By Bob Barber, CWS®
If you’re starting to get impatient with how the markets seem to be in a flat trading range since January, you may not realize that it’s normal many times for markets to hover around a certain range for extended periods of time every few years. Then unexpectedly, without notice, they will break out of a sideways pattern and rally to new highs or possibly go lower. Below are times since 2010 this has happened.
From April 2010 until October of 2011 (18 months) the S&P 500 index hovered around 1200 and then it broke out to go onto new highs.
From March 2012 until December of 2012 (9 months) the S&P 500 index hovered around 1400 and then it broke out to go onto new highs.
From November 2014 until July of 2016 (20 months) the S&P 500 index hovered around 2050 and then it broke out to go onto new highs.
From January 2018 until today (6 months) the S&P 500 index has been hovering around 2650-2700. We don’t know yet how long it could stay in this range.
If you add these four time periods and divide by four, you find the average hovering time is approximately 13 months.
These past time frames serve as reminders to us all, because we as humans sometimes have short term memories (especially in today’s high tech world) that it’s normal for the markets to hover every few years in a range like we’re in today. Then without notice they can suddenly “break out” of the trading ranges to go onto new highs or break down for a while.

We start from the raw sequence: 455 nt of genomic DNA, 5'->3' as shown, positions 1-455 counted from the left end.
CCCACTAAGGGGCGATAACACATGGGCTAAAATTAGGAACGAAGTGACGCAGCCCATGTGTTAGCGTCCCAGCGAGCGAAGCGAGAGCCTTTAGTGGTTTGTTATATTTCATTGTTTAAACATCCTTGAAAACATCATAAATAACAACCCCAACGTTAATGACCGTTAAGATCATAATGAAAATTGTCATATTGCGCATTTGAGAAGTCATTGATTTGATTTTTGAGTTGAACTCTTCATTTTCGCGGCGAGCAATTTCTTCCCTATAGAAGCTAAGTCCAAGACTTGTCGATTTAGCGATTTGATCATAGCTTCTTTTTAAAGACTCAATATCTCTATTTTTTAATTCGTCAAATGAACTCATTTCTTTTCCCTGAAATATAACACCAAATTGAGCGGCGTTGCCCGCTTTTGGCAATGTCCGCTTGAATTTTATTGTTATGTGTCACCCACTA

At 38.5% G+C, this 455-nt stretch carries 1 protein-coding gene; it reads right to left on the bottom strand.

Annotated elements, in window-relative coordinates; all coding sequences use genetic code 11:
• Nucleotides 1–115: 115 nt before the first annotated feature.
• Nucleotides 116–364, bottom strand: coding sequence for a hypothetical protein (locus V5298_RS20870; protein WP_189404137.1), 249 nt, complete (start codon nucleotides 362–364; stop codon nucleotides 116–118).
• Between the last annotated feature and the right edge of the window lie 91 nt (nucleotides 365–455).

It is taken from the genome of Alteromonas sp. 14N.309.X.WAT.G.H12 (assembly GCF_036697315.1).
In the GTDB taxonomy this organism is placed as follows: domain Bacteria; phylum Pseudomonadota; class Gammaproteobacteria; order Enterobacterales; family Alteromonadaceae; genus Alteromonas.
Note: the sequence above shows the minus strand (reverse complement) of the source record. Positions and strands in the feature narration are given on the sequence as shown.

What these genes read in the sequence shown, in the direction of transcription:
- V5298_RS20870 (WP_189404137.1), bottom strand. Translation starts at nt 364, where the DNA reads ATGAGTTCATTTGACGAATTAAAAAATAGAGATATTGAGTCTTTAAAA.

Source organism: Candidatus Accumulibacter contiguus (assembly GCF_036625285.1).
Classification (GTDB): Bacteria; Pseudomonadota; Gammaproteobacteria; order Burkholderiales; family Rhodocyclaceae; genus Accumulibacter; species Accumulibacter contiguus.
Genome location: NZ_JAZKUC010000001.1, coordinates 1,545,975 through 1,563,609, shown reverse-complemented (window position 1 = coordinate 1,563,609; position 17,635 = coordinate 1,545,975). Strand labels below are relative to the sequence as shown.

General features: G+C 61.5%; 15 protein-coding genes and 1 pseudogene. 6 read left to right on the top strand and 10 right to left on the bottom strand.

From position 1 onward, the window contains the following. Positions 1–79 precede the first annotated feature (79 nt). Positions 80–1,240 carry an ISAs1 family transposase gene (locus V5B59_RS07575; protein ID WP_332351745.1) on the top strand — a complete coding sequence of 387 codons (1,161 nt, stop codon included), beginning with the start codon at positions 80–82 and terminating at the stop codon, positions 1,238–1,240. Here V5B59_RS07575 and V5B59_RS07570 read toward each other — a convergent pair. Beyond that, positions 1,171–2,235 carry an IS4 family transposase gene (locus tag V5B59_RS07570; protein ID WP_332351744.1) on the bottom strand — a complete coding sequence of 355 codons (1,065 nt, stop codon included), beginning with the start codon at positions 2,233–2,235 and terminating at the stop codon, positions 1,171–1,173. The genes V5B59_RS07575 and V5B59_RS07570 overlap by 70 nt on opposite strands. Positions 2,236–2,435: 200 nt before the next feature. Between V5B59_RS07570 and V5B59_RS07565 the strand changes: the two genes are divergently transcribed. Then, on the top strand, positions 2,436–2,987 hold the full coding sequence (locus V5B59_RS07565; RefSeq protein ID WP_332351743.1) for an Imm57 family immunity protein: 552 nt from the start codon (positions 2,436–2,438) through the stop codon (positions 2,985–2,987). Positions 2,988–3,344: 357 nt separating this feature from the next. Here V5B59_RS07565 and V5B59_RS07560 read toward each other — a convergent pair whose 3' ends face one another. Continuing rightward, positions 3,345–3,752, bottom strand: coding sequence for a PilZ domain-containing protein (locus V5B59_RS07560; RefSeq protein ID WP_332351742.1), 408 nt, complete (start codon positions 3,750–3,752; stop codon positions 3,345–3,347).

The hard part during times like this is being patient. It’s very important to remember this is part of a long term investment strategy. If the markets start to move into a long term downward trend versus a sideways trend, our tactical managed accounts will move to more conservative positions until the storm passes.
If you would like to discuss any of this with Nathaniel, Mary Jo or myself feel free to contact us as at 830-609-6986 or email se*****@ci*******.com.
*S&P 500 Index data sourced from YCharts. Indexes are unmanaged and investors are not able to invest directly into any index. Past performance is no guarantee of future results.